Home > World News > Christmas Bowl renews hope in Zimbabwe

Christmas Bowl renews hope in Zimbabwe

A conservation farmer and her young son in Zimbabwe. Photo by Janet Cousens/Act for Peace
LAST YEAR, the Christmas Bowl raised $2.3 million to help people from conflict and disaster affected countries, including
Burma, where violence and persecution have forced tens of thousands to flee to camps on the Tai-Burmese border.

The Christmas Bowl is the annual appeal of Act for Peace, the international aid agency of the National Council of Churches in Australia.

Funds raised support Act for Peace’s work with project partners in conflict and disaster affected countries including
Pakistan, Ethiopia and the new nation of South Sudan.

Act for Peace’s project partner provides food, shelter and medicine to people in the camps on the Thai-Burmese border.

This year, the Christmas Bowl highlights the work of Act for Peace’s partners in Zimbabwe, where agriculture has been
crippled by the combined effects of drought, HIV/AIDS and controversial government land reforms, and more than 39 per cent of the population is undernourished.

Act for Peace’s partners have introduced a low-cost and low technology farming strategy, called conservation farming,
which can increase a farmer’s yields by up to 200 per cent.

Act for Peace’s Executive Director, Alistair Gee, said the flow-on effects are enormous.

“With better yields, farmers can buy clothes and school supplies for their children, and reliance on food aid is reduced.”

Shanangurai Pedzisai, a farmer from the Mwenezi district of Zimbabwe, is just one person the Christmas Bowl has helped.

“Conservation farming has changed many lives of the people living in our community,” she said.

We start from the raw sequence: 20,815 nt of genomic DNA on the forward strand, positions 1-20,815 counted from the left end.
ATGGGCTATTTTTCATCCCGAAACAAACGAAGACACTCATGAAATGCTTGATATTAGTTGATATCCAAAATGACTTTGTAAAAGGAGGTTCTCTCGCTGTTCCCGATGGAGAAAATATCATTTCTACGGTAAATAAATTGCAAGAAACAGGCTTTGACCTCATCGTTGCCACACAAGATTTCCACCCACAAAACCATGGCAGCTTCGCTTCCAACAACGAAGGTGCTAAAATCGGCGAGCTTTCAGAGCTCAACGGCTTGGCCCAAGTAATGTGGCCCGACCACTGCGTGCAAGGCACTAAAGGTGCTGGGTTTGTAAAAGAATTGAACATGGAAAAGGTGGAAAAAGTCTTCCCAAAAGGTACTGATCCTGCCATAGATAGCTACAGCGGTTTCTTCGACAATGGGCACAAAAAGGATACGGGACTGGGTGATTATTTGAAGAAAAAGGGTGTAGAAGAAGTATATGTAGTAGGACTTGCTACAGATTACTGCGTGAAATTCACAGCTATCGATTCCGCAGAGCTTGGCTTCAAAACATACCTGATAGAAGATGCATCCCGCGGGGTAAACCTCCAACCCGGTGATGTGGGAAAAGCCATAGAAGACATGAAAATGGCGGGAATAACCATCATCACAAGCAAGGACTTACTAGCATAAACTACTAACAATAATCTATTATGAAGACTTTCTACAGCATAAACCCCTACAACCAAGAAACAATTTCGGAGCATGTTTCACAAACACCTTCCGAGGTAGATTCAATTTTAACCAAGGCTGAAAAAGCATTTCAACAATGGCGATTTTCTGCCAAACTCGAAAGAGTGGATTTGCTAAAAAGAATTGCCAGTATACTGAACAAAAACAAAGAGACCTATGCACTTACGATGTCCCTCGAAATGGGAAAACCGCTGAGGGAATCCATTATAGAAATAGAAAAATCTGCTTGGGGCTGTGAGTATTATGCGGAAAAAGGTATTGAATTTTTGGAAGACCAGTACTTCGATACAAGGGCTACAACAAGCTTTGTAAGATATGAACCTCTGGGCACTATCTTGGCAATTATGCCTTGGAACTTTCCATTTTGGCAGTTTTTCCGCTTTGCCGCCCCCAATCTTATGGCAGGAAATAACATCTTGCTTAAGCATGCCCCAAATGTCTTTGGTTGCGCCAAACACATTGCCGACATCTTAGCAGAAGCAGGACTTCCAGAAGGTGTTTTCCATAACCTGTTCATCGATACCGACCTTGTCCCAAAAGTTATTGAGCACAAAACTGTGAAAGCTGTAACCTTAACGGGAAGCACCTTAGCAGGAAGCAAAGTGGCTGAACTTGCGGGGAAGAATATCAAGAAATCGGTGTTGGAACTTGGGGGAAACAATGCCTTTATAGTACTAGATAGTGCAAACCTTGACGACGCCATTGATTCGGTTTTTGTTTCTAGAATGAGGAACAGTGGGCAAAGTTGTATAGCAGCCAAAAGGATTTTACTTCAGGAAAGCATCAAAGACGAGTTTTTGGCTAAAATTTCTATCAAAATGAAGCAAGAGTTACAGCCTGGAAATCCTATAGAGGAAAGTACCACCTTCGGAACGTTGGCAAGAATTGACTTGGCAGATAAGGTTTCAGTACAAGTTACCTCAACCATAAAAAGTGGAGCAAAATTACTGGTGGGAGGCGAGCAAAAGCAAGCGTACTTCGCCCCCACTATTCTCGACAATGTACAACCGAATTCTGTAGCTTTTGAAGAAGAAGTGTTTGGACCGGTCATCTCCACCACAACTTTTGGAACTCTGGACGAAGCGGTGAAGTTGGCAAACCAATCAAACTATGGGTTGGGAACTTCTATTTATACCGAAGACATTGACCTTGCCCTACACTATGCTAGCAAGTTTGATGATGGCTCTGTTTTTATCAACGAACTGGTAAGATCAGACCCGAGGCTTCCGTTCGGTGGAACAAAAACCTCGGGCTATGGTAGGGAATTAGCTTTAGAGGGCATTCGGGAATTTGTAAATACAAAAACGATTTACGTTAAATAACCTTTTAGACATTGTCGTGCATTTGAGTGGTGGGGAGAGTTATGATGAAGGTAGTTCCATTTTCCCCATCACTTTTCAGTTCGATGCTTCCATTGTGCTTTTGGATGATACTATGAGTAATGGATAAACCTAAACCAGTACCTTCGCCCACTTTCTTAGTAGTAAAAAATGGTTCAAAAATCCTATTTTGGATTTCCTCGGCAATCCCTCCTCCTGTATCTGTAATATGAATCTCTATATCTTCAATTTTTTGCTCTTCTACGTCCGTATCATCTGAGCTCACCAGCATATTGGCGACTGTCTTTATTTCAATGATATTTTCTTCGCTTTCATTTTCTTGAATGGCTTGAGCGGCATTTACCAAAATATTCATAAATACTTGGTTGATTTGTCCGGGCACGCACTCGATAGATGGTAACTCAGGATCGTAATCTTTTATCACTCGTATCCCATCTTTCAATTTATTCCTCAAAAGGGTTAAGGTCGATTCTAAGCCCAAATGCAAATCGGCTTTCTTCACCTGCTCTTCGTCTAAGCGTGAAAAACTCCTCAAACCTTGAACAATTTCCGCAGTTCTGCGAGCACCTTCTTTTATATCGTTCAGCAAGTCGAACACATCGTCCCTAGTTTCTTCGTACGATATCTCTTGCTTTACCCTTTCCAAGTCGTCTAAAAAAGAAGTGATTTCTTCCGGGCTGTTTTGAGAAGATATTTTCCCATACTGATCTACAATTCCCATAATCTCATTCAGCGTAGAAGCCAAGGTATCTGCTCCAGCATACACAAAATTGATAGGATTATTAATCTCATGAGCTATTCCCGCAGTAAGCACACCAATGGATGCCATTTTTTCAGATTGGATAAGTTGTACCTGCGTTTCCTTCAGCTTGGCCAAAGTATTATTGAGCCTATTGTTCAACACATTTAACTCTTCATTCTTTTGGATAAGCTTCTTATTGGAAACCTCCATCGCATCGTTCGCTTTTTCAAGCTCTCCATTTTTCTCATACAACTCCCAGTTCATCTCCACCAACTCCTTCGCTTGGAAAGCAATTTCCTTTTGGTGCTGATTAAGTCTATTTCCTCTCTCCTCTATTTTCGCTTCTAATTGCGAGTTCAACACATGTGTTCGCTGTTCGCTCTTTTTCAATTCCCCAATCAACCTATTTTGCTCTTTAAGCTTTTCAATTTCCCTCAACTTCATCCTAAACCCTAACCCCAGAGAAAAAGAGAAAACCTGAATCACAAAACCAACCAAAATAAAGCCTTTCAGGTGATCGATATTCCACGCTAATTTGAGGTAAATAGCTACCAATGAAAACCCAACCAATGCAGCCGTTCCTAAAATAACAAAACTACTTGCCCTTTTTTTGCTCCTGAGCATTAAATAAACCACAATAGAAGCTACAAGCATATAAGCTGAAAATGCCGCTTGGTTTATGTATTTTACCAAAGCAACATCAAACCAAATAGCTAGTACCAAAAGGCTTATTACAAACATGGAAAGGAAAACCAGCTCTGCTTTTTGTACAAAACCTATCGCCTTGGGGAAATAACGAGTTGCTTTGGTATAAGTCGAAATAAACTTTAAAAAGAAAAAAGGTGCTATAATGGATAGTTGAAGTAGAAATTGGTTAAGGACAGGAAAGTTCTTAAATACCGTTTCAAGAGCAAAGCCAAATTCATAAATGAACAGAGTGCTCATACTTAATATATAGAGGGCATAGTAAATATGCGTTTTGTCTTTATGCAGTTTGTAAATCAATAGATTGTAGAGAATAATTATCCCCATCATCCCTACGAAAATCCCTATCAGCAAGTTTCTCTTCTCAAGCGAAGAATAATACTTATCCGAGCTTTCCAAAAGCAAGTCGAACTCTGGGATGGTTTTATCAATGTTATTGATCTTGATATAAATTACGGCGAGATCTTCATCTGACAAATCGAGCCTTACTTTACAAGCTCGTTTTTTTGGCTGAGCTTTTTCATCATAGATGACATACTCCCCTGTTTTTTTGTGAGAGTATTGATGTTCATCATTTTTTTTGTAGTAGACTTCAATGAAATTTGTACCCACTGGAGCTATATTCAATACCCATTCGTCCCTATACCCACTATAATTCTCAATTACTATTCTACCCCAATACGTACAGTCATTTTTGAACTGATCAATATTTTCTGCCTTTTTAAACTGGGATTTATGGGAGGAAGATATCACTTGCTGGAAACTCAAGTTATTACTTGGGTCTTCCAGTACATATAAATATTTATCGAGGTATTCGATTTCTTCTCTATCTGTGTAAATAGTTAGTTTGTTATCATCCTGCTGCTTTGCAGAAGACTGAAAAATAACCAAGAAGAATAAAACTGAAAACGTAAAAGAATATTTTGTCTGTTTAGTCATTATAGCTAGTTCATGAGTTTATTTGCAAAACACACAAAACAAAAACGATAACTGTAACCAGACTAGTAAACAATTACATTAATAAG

“I am getting enough food to feed my family and help other people. Now I am a better woman, because I can make some money to put my children through school.”

With her 50 square metre plot of land, Ms Pedzisai has renewed hope for her future – and her children’s future.

“When they grow up I want to train them to do conservation farming and to live better lives, so they can manage to support
themselves and other people,” she said.

According to Elleck Mabhena, a project assistant on the conservation farming program, it also has important social benefits.

“Psychologically, if you don’t have to think about food because it’s already there, there is less strain on members of the family, and it creates security,” he said.

“It also builds self-esteem for the farmers, knowing that they can provide for their families.”

Funds from this year’s Christmas Bowl will also be helping provide quality doctors and health workers in Kohistan, Pakistan, to promote greater awareness of the importance of health care and hygiene and help women access the pre-and postnatal care they need.

Mr Gee said that for more than 60 years the Christmas Bowl has shown how churches can work together to make a lasting
difference in the lives of people around the world.

Uniting Church congregations around Australia have been extraordinarily generous in their support for the Christmas Bowl over many years. Thank you.”

A range of resources are available to help congregations incorporate the Christmas Bowl into worship, including activities
and worship resources prepared by the United Theological College in Sydney.

For more information visit www.actforpeace.org.au or phone 1800 025 101

Photo : A conservation farmer and her young son in Zimbabwe. Photo by Janet Cousens/Act for Peace